Those who value the taste and other eating qualities of the food they consume—an act one performs several times daily—will be correspondingly interested in obtaining the best eating-quality foodstuffs available. Agribusiness, on the other hand, has different criteria: crops that grow uniformly, so that the harvest is easily done by machine; crops that all come in at about the same time, to facilitate that one machine-done harvest; crops that are large and heavy, to make more cash per square foot of growing land; crops that travel well (meaning that they can be banged around without showing damage); crops that need little attention when growing; and other like criteria. Not only are none of those criteria related to eating quality, most or all are antithetical to it: “bruise resistant”, for example, typically means as rock-hard as possible.

The home grower wants, above all, the varieties—the “cultivars”—of each foodstuff that have the finest eating quality of their sorts. For some foods, from corn and tomatoes to apples and basil, there are huge numbers of varieties, each with ardent partisans; for others, even so common as broccoli, there is as yet little reliable information on the eating qualities of the various varieties available. But the bottom line is choice: home growers can try variety after variety of everything they want to eat till they find the ones that best please their judgement. And that is, we think, the chiefest reason to grow your own, and the chief reason that this site exists. There are countless sites that discuss vegetable growing in a general sense, but few or none focussed on the optimum varieties of each crop. (Except the ag university sites, for which “best" are usually those most closely fitting the agri-growers’ criteria, since growers largely fund the studies done.)

color image of fresh garden produce

Two other points deserving note here:

First: like a large fraction of the world’s population, we are vegetarians. That is a word used by disconcertingly many people who are no such thing—some eat fish (“vegetables that swim in the sea”, as one once put it), some eat chicken, some occasionally any meat at all. Others who use it have very specific criteria, and eschew anything at all animal-derived, and some even limit what vegetables they will eat.

The two basic considerations that lead to vegetarianism are health and ethics. Health needs no brief from us: the advantages of a no-meat diet are too obvious, well-known, and overwhelmingly documented to rehearse at length here. The longest-lived and healthiest humans are not all vegetarians, but those who do eat meat characteristically eat only minimal occasional amounts.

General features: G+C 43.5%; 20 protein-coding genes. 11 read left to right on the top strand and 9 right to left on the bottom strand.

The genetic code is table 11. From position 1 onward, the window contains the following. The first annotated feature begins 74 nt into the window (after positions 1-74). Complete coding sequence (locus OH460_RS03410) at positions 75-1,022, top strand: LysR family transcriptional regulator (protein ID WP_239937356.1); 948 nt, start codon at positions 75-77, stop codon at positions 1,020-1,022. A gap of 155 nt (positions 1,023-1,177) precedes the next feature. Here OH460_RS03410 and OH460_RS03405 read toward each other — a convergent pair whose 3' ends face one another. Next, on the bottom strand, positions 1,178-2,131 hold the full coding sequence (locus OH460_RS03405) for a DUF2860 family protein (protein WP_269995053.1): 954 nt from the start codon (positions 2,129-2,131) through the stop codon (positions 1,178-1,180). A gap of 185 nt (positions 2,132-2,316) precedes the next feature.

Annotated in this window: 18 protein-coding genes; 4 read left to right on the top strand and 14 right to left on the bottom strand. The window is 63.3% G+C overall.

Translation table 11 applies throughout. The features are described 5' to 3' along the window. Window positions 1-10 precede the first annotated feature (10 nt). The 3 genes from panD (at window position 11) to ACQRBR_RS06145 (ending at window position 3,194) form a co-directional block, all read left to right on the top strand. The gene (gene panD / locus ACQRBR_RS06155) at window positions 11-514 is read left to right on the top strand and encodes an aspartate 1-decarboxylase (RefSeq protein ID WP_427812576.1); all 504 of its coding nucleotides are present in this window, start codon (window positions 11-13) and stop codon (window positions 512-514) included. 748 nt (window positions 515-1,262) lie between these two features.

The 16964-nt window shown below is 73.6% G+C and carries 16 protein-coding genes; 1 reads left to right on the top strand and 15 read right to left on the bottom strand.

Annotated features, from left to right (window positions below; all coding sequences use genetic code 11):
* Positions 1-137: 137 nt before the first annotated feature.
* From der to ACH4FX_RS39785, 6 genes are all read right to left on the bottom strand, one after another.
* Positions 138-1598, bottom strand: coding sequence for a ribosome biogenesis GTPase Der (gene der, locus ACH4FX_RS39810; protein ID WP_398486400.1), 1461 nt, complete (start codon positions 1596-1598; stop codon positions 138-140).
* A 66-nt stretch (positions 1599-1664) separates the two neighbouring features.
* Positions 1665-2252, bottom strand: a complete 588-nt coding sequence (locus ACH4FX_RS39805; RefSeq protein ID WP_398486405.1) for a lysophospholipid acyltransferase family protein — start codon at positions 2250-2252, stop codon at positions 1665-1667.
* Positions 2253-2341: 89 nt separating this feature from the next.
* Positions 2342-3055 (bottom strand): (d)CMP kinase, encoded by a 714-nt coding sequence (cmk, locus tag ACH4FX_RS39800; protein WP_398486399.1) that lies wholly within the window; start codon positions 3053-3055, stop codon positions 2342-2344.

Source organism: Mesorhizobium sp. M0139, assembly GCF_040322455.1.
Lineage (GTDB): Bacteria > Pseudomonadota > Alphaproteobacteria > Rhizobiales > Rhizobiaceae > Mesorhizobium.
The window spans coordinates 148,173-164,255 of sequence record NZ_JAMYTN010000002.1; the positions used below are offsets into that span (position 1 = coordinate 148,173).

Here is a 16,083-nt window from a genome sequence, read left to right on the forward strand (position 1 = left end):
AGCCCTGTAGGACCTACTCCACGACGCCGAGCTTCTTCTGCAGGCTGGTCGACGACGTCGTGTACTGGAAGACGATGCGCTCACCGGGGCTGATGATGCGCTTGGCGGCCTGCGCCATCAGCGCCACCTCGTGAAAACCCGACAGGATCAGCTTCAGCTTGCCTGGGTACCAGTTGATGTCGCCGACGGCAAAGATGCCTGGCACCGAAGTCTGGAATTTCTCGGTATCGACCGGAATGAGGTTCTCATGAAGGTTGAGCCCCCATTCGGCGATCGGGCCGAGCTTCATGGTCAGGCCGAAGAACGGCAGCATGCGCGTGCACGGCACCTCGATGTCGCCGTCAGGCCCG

The ethical aspect is an individual matter. We simply agree with Bernard Shaw, who remarked that he saw no reason to make his stomach a cemetary. Our guideline is “eat nothing that had a mother”. The health benefits are simply a beneficence.

The other point is “organic” growing. Like “vegetarian”, “organic” is a word that seems capable of a remarkably broad spectrum of meanings. Our basic philosophy is don’t put anything on your food plants, or their soil, that you don’t want to be eating. We don’t make it a practice to eat bug spray, so we don’t put bug sprays on our plants. (OK, we don’t eat soap either, but we do use soap sprays—but you get the idea.) We are not puritanical about “organic”, but no poisons, and no chemical fertlizers. Didn’t we just go through why people should be growing their own food? What’s the point of becoming a backyard micro-agribusiness?

We include under this head what should perhaps be a topic of its own: hybrid versus “open pollinated” cultivars. OP cultivars are what most people think of as “real” plants: one plants them, they grow, they form seeds, one collects the seeds and re-plants them, and so it has gone throughout history—and, for that matter, an awfully long period before “history”. Hybrids, in the modern technical sense, are cross-bred plants that will not breed true: the mules of the plant world. You cannot plant their seed and expect to get more of the same plant. Many advantages, most spurious, are claimed for them by the developers and seedsmen, but the one advantage they indubitably have—for the seedsman—is that growers forever have to be buying new seed every season from the seedsman.

You yourself may not be big into seed-saving; we aren’t, though we’d like to be, but let’s first get comfortable growing usable plants at all. (Indeed, for some kinds of plants it is impractical or inpossible for the home gardener to save seed: the brassicas are too prone to disease, likewise potatoes.) But in the larger sense, it is crucial to our long-term future, where “our” means the human race, to maintain a lively set of diverse gene pools of our edibles. Vast numbers of cultivars, and even some species, of food plants are now lost beyond recovery because they were superseded by the “productive hybrids” of agribusiness. It is very literally frightening to see how utterly dependent humankind has become on a mere handful of seed lines, most or all hybrids; should some new blight (think of Ireland and potatoes) strike just a few of those, an awful lot of people would learn—many for the first time—what hunger is.

Because we believe that OP cultivars are not only societally important, but also generally yield the most satisfying foodstuffs, they are almost all we use, or discuss here, with a few reluctant exceptions (notably corn, a matter discussed at that glorious vegetable’s individual site page). Don’t say we didn’t tell you.

You can now look and pick your next target, but the Vegetables type-listing page seems the natural choice.